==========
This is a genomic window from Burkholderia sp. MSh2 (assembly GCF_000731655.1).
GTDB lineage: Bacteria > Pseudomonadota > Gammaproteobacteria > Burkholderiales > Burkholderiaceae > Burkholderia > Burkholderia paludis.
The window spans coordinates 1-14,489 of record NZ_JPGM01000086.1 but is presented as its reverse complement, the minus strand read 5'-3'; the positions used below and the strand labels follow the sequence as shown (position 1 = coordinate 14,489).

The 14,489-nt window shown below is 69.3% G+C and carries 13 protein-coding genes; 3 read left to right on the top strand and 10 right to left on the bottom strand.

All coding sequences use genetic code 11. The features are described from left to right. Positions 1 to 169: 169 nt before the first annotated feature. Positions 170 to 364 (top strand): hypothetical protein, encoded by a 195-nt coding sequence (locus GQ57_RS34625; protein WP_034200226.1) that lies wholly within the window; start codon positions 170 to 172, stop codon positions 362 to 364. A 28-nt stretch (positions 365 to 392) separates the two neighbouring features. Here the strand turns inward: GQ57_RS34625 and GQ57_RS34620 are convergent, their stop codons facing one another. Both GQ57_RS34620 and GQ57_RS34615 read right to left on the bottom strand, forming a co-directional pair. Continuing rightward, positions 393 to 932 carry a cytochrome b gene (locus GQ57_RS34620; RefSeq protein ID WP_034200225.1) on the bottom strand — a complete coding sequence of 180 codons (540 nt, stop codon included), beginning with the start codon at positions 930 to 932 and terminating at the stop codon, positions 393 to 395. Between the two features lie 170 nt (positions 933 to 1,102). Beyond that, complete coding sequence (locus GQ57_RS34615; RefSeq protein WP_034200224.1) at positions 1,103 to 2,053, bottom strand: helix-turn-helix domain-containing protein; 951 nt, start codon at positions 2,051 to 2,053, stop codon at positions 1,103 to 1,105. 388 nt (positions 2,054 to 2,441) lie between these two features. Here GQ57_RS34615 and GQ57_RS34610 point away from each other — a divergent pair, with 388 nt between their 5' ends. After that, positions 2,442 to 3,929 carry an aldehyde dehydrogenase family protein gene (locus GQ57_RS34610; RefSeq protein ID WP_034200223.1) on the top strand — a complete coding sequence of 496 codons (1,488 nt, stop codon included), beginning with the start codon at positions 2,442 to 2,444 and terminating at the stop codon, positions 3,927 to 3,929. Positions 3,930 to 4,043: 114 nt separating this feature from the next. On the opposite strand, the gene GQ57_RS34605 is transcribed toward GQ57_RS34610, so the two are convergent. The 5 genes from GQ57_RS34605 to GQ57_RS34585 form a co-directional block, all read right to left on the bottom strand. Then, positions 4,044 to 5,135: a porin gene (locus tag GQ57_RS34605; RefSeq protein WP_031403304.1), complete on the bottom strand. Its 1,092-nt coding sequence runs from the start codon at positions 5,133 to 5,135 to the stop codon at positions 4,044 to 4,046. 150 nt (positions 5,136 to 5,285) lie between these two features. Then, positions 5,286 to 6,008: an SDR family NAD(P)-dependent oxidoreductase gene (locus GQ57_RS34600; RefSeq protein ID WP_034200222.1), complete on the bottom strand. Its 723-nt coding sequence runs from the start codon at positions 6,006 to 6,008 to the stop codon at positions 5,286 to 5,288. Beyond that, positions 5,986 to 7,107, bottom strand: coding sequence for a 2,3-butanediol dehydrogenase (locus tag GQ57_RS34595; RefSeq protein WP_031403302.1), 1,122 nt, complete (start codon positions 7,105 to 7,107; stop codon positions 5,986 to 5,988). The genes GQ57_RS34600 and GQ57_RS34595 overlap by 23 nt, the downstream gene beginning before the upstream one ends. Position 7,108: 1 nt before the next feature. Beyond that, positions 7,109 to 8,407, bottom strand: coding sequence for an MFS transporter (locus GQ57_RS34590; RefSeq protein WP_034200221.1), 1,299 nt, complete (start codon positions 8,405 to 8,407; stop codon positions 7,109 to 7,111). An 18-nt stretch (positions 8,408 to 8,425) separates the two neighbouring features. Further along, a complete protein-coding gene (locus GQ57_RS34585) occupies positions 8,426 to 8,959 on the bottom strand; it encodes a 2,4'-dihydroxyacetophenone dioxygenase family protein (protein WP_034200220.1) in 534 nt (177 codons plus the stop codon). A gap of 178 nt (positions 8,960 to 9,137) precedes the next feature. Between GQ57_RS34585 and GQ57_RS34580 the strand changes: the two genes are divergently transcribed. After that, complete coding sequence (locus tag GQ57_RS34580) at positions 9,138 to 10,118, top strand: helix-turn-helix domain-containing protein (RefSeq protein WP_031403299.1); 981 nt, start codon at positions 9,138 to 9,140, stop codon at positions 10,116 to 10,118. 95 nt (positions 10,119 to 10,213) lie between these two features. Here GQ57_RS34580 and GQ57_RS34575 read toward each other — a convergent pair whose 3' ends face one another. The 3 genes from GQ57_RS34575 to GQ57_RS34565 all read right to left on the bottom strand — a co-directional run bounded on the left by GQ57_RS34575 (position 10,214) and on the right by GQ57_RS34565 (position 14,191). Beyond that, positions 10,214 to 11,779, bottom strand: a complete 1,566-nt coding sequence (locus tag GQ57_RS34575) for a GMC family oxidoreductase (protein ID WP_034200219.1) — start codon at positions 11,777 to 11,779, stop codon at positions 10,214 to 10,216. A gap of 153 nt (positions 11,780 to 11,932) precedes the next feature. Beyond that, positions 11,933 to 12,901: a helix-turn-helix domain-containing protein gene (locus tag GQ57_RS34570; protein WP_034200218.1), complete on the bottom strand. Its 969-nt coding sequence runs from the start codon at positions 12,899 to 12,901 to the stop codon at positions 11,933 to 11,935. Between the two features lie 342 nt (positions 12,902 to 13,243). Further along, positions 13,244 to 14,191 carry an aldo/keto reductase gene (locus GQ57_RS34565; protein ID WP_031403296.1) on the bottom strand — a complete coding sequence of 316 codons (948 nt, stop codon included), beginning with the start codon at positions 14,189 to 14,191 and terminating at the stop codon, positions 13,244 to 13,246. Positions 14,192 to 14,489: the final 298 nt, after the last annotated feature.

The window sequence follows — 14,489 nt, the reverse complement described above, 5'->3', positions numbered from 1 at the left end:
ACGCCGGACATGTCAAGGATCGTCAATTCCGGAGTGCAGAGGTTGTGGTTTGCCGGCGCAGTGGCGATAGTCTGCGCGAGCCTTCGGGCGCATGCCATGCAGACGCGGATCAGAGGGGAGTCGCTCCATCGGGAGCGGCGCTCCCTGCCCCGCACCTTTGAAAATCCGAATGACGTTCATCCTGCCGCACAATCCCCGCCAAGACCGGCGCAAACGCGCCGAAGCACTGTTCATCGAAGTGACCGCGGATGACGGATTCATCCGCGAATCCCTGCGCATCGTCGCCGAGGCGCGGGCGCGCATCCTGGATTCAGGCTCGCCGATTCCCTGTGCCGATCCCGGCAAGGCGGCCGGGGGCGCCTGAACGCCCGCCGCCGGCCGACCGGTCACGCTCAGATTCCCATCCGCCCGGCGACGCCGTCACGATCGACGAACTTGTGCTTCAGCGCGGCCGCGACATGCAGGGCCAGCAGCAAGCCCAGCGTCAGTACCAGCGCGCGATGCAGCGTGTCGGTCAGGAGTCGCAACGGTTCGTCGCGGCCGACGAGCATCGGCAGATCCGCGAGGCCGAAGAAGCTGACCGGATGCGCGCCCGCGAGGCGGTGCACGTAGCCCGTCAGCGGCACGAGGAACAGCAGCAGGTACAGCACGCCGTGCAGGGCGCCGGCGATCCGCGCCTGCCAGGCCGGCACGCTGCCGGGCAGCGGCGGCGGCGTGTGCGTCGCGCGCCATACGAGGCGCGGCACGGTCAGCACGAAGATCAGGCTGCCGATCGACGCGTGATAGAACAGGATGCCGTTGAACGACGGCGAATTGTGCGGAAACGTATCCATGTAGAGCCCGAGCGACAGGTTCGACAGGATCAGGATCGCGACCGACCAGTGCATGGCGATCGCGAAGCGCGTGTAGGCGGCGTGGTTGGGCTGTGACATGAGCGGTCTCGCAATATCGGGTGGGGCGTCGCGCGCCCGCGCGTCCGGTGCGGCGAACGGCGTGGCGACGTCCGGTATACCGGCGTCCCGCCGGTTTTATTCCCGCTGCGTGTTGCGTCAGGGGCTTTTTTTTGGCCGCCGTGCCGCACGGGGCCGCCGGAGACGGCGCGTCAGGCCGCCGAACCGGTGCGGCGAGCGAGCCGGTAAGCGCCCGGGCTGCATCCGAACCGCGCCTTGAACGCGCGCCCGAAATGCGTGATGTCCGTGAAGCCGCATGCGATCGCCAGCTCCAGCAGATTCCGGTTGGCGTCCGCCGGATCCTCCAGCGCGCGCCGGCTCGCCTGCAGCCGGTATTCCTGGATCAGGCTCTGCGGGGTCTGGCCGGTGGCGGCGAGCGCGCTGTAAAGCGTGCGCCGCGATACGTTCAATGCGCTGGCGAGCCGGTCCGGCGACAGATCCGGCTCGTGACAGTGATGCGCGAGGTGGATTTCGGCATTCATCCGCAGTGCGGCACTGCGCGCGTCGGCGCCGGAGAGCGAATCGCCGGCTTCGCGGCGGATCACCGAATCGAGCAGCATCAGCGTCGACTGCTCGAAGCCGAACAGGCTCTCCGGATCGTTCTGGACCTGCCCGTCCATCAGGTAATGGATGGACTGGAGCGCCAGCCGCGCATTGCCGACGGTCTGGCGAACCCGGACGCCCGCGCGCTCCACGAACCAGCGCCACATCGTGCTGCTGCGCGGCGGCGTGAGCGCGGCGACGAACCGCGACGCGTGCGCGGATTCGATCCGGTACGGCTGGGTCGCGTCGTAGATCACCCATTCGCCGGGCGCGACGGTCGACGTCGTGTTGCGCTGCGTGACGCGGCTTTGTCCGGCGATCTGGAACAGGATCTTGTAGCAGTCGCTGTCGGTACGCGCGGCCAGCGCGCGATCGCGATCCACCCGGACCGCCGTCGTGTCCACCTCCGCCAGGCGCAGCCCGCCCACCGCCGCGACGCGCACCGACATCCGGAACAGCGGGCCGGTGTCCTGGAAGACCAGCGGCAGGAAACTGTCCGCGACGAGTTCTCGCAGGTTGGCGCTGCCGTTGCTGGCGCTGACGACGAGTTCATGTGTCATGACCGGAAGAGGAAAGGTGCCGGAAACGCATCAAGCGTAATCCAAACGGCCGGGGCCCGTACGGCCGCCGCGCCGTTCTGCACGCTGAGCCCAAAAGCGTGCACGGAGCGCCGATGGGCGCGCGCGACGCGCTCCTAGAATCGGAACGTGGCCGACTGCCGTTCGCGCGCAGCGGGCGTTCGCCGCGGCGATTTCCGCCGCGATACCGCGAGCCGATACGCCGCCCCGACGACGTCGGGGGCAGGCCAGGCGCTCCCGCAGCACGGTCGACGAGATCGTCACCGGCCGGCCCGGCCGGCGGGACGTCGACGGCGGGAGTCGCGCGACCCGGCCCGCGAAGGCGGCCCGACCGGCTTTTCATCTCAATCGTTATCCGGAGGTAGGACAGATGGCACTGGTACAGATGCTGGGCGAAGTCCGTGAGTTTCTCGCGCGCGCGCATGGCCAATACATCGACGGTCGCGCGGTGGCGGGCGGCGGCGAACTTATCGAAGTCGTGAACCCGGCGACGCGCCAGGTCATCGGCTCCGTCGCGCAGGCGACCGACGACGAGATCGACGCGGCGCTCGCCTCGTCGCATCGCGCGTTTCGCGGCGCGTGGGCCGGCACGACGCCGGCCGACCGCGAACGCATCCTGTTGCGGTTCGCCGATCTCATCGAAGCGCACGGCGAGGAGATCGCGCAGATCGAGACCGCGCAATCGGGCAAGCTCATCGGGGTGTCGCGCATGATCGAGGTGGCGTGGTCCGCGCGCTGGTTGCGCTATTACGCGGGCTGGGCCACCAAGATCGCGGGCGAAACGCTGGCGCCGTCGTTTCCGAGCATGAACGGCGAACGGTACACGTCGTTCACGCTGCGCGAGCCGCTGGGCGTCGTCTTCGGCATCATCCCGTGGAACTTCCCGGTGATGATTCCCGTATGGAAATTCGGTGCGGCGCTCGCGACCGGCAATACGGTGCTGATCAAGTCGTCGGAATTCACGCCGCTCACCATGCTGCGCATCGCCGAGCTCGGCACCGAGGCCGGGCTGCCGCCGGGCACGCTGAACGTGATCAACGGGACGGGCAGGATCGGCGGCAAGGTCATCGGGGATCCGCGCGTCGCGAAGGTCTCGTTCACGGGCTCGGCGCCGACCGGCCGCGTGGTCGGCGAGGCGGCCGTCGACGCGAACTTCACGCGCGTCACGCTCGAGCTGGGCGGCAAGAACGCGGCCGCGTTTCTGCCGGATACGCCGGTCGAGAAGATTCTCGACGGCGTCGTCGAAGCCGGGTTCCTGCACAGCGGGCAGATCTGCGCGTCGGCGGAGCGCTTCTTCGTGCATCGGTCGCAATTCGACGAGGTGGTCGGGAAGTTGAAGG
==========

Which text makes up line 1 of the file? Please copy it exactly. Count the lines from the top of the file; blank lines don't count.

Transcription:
This is a genomic window from Burkholderia sp. MSh2 (assembly GCF_000731655.1).